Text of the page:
Category Archives: Ubuntu

ASA syslog parsing…

The ASA syslog format can be a bit of a pain to parse, especially when you want a concise list of the access a host has been granted or denied via the firewall. The original log format looks like this:

00:00:00 %ASA-6-106100: access-list inside permitted tcp Inside/ -> Outside/ hit-cnt 1 first hit [0x62c4905, 0x0]

Lets clean this up a bit with the following command, for this example we only care about the permitted access across the inside interface

$grep access-list\ inside\ permitted <SYSLOG FILE>.log | sed -e 's/\// /g' | sed -e 's/(.*>//' | awk '{print $7,$8,$9,$10,$11}'

This will result in the following:

tcp Inside Outside

Obviously you would be left with a few thousand entries like the one above, now you can add a unique sort to the mix and clean things up, the whole thing will look like this:

$ grep access-list\ inside\ permitted <SYSLOG FILE>.log | sed -e 's/\// /g' | sed -e 's/(.*>//' | awk '{print $7,$8,$9,$10,$11}' | sort | uniq -c | sort -nr

XBMC and Boxee with HDMI Audio

On my Asus M3A78-EM running Ubuntu 9.04 I use  XBMC and Boxee for media playback. I recently had the need to output audio over s/pdif optical and via HDMI due to the fact that I have a HDMI switch to send the output to two separate LCDs.  I also have a MSI N9400GT-MD512H GeForce 9400 GT installed in this box to perform VDPAU video hardware acceleration.  As you may or may not know this GeForce card requires a 2 pin s/pdif cable to be run from the motherboard to video card.  In order for HDMI audio to function you must go into your bios and set the `SPDIF OUT mode` setting to ‘SPDIF Output’.  One the system is back online, be sure to disable Pulse Audio as it does not play well with Boxee and XBMC. Next you need to have the latest ALSA v1.0.22 installed, a nice upgrade script for Ubuntu can be found here . To check what version you have installed check the following file:

htpc@Electric:/media/sda3$ cat /proc/asound/version
Advanced Linux Sound Architecture Driver Version
Compiled on Feb 21 2010 for kernel 2.6.28-18-generic (SMP).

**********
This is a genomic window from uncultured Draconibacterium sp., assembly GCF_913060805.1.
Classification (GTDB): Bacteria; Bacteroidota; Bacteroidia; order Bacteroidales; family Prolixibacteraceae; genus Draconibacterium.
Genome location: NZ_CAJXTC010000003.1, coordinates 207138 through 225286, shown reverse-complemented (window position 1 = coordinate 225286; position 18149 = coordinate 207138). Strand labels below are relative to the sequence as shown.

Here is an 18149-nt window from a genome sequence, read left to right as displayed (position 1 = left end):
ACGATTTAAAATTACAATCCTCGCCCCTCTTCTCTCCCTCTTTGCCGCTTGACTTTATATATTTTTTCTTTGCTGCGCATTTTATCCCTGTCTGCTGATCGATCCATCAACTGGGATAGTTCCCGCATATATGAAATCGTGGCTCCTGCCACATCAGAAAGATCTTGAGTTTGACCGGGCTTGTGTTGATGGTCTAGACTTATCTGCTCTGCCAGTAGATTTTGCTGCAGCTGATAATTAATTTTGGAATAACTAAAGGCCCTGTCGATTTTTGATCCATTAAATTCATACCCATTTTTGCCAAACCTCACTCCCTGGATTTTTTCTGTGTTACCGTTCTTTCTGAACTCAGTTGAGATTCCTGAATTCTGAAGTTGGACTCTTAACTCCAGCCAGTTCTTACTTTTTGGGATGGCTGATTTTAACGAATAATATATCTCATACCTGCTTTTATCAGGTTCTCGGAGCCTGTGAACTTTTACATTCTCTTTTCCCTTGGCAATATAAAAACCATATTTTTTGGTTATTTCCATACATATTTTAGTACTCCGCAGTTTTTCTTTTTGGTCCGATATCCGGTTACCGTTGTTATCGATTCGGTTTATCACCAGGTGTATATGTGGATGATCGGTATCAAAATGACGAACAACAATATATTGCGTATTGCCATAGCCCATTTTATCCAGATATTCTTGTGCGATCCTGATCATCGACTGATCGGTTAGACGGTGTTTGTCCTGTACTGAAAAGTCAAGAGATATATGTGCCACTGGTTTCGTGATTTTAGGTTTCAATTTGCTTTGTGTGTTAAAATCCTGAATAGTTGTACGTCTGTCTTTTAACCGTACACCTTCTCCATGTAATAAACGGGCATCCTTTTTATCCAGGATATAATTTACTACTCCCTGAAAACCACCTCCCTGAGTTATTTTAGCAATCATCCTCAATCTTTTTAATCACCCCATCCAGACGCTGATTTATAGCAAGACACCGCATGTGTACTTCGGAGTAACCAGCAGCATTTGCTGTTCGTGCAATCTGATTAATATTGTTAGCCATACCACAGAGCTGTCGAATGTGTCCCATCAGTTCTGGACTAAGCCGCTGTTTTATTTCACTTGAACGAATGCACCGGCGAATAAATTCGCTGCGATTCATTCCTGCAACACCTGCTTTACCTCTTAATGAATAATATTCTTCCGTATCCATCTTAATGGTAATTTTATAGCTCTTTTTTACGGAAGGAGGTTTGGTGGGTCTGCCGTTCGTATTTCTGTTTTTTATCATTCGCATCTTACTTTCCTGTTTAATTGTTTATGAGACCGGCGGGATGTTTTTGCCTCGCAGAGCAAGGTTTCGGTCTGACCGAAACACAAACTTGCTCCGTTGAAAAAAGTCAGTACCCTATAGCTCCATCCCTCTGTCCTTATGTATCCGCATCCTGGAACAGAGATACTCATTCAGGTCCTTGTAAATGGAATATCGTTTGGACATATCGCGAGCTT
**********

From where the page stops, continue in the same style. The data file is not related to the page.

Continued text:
Ok, once you have the latest version installed you need to configure your /etc/asound.conf  file as follows:

pcm.!default {
type plug
slave {
pcm “spdif”
rate 48000

EDIT 2/22/2010:  I found that under the latest Boxee Beta I could not get sound to function at all!  On a hunch I deleted the asound.conf file above and everything including navigational sounds worked like a charm . XBMC also function perfectly, so I really question the need for the global asound.conf file above.

You may also want to check in your home folder to be sure that you don’t have any custom asound configuration files, you really should remove these as to not cause any confusion.

Go ahead and do a reboot if you have not done so. Once the system is back up you should run alsamixer and turn all your volume levels up, pay special attention to the SPDIF levels  be sure they are unmuted. An unmuted channel will have a ‘OO’ and a muted channel will have a ‘MM’.  Once you have your levels set run ‘sudo alsactl store 0’ to save your settings.  Lastly, in Boxee and XBMC set your audio settings as follows:

Audio output———————————-Digital
-Dolby Digital (AC3) Capable receiver—-off
-DTS Capable Receiver———————–off
Audio ouput device————————–default
Passthrough output device——————iec958
Downmix multichannel audio to stereo—on

These are the setting I have to use for everything to work with an older Sony XBR1 I have, the TV does not seem to be able to support Dolby Digital or any special formats.  Good Luck.

How to quickly chmod files and directories selectivly